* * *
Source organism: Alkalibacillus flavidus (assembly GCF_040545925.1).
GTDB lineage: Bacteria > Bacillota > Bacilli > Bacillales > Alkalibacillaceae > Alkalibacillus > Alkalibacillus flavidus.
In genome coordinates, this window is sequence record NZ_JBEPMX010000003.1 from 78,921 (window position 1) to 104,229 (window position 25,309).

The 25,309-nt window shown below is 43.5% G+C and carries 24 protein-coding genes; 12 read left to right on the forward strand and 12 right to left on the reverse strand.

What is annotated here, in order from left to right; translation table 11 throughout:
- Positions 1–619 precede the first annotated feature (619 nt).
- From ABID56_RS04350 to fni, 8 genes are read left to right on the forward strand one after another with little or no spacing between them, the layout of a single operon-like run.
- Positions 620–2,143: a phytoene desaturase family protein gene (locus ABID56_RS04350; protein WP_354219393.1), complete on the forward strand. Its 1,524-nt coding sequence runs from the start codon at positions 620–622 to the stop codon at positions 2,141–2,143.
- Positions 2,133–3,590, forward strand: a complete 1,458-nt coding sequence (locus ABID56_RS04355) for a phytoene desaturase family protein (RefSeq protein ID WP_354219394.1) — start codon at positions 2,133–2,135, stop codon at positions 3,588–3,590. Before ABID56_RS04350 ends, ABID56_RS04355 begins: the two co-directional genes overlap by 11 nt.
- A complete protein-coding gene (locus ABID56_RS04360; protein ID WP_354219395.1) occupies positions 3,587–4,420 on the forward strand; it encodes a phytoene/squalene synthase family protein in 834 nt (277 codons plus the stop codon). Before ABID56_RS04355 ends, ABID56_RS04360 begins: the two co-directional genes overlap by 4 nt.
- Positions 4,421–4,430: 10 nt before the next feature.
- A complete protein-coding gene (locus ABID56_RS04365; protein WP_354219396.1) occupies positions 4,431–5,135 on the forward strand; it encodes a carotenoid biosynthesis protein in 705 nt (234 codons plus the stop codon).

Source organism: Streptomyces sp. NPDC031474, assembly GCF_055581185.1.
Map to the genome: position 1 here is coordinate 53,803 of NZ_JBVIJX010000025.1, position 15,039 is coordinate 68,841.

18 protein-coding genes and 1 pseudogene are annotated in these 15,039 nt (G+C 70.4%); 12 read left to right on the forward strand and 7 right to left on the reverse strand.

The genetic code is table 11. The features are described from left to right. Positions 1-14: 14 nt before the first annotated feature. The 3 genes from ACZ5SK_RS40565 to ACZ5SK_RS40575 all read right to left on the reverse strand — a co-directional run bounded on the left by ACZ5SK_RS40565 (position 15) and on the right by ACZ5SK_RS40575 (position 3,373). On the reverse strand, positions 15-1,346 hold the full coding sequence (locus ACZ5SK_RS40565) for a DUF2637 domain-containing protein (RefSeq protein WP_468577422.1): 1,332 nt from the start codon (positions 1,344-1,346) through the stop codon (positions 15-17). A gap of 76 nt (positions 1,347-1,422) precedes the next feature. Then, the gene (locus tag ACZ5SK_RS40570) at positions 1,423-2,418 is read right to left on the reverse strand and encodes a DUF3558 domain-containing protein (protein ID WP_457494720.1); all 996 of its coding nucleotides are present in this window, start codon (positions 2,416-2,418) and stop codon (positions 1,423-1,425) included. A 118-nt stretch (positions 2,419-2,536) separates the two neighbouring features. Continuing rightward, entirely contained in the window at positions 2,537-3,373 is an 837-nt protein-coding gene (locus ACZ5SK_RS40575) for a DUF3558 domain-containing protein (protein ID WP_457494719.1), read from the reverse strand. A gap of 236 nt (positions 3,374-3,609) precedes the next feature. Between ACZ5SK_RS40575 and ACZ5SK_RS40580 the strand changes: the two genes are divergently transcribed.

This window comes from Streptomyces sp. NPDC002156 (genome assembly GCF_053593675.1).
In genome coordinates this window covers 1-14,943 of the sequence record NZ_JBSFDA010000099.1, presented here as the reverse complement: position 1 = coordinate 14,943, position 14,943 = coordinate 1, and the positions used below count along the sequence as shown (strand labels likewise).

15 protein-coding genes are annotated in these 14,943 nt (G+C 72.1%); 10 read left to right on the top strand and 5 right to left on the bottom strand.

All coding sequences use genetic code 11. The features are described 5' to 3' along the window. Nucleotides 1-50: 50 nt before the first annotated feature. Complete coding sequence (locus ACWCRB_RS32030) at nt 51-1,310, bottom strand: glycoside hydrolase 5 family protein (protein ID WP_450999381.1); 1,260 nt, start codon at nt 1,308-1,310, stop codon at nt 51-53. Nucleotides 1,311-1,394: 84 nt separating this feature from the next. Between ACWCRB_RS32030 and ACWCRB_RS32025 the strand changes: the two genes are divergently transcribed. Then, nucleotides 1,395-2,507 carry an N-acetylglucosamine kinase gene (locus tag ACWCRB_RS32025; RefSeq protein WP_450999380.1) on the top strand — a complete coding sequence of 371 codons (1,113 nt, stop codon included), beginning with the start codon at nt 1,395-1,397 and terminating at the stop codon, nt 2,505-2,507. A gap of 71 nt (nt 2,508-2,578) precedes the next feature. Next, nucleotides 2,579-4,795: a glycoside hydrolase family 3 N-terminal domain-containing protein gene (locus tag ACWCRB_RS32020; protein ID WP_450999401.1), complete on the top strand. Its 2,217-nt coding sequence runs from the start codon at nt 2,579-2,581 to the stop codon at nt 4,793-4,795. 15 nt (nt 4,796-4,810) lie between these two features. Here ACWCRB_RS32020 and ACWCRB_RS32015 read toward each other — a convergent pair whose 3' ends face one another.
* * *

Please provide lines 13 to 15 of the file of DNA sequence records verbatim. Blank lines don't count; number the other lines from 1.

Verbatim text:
Source organism: Streptomyces sp. NPDC031474, assembly GCF_055581185.1.
Map to the genome: position 1 here is coordinate 53,803 of NZ_JBVIJX010000025.1, position 15,039 is coordinate 68,841.

18 protein-coding genes and 1 pseudogene are annotated in these 15,039 nt (G+C 70.4%); 12 read left to right on the forward strand and 7 right to left on the reverse strand.